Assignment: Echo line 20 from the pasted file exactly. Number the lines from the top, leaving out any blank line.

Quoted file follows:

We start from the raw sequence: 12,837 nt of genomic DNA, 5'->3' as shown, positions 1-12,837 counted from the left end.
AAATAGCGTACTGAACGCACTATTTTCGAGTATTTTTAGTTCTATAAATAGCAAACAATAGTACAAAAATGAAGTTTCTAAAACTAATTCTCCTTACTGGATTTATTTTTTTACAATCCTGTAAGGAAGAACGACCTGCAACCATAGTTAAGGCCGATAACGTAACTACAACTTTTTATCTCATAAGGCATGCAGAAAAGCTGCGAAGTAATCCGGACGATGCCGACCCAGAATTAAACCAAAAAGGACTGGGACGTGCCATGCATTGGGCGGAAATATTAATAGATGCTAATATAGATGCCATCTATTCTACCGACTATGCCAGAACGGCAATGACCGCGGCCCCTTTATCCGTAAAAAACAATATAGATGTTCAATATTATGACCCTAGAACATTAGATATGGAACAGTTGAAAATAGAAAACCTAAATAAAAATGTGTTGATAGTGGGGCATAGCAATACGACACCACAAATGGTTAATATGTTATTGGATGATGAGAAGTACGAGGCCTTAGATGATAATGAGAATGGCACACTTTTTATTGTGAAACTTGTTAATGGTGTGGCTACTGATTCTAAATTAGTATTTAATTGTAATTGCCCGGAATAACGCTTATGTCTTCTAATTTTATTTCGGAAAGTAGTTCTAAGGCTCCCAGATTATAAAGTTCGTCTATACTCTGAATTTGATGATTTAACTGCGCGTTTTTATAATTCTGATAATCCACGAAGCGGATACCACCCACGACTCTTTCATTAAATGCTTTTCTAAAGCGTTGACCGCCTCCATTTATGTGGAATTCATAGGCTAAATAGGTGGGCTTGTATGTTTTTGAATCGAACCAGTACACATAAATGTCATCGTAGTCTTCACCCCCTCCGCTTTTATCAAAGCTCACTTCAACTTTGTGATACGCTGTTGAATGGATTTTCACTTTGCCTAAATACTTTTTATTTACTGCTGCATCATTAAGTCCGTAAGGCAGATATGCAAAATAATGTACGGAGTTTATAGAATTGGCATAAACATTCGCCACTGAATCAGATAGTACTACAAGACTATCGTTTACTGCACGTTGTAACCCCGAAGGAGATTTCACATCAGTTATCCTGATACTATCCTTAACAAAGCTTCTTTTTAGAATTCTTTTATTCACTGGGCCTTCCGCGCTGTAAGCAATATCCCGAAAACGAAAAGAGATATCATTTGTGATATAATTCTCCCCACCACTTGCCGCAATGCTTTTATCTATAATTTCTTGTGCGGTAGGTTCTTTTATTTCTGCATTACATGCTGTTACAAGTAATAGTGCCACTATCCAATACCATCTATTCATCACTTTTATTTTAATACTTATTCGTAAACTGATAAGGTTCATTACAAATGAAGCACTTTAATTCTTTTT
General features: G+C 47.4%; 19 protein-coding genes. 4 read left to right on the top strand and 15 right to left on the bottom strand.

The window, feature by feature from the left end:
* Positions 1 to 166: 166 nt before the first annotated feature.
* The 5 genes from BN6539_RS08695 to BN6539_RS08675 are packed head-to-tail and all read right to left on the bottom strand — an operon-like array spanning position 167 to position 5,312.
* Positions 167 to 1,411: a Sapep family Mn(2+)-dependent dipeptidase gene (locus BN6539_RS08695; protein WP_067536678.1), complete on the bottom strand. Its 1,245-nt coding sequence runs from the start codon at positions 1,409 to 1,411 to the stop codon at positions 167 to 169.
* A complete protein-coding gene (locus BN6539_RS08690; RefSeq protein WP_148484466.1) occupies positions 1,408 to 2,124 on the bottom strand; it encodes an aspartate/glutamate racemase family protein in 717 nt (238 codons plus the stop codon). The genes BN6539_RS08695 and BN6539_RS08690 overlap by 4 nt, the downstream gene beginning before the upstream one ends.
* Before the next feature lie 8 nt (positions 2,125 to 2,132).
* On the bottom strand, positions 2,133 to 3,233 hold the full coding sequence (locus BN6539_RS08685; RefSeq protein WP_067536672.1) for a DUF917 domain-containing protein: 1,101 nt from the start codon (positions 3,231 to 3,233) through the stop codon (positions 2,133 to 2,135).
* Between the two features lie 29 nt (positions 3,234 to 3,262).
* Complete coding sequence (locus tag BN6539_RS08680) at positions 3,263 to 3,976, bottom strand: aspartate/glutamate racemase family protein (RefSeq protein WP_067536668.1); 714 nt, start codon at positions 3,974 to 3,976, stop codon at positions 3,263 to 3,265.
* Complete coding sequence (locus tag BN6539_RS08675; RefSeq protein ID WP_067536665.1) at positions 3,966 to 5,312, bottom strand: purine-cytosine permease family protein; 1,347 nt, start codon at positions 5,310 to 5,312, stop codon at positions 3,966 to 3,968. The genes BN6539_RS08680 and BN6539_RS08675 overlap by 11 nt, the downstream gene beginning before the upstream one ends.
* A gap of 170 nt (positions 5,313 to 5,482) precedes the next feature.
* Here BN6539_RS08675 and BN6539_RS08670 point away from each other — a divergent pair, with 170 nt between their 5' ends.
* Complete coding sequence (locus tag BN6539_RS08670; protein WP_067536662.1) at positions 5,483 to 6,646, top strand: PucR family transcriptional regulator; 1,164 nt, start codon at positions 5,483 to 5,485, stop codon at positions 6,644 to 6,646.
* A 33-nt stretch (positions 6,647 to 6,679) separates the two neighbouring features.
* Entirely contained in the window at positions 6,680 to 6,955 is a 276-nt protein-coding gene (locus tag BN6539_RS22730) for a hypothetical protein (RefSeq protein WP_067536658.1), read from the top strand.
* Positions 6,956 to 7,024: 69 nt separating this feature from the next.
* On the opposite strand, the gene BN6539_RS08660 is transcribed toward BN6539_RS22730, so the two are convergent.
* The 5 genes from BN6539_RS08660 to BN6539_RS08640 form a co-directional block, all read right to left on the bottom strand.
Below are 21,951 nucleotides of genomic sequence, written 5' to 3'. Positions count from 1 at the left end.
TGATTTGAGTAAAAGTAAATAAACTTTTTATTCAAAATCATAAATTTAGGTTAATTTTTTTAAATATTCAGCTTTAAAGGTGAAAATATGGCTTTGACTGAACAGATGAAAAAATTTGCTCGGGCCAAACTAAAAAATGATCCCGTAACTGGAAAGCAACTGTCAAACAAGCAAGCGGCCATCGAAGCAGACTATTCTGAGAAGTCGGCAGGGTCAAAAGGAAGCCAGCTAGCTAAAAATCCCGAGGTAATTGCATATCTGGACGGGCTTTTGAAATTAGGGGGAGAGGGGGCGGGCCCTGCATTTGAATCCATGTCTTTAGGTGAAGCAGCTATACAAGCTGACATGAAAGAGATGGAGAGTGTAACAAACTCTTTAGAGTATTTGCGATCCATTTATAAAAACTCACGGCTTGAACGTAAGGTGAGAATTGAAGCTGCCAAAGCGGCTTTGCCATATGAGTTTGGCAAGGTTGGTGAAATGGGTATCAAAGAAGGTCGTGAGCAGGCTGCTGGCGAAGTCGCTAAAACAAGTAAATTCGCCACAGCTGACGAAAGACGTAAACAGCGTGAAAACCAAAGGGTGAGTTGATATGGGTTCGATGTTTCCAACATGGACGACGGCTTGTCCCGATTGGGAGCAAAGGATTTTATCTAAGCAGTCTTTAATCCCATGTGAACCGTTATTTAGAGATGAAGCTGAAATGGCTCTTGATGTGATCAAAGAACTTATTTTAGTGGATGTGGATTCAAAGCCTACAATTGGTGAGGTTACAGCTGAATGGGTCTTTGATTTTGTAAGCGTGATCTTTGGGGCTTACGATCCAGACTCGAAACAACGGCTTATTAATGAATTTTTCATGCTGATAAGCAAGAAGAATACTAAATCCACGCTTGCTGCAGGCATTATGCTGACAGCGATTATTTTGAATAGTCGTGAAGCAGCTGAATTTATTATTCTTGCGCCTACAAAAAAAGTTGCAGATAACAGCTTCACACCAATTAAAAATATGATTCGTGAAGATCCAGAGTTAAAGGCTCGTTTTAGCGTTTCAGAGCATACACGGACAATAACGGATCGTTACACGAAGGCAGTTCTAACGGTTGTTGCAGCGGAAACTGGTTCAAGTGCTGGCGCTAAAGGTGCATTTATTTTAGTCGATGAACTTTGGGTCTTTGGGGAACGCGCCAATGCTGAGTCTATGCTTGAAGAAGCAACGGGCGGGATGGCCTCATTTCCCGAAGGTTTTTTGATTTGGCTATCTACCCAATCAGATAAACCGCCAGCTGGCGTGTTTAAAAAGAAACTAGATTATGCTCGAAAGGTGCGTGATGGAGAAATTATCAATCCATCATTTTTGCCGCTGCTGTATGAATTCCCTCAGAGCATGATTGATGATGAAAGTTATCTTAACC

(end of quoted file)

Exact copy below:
* On the opposite strand, the gene BN6539_RS08660 is transcribed toward BN6539_RS22730, so the two are convergent.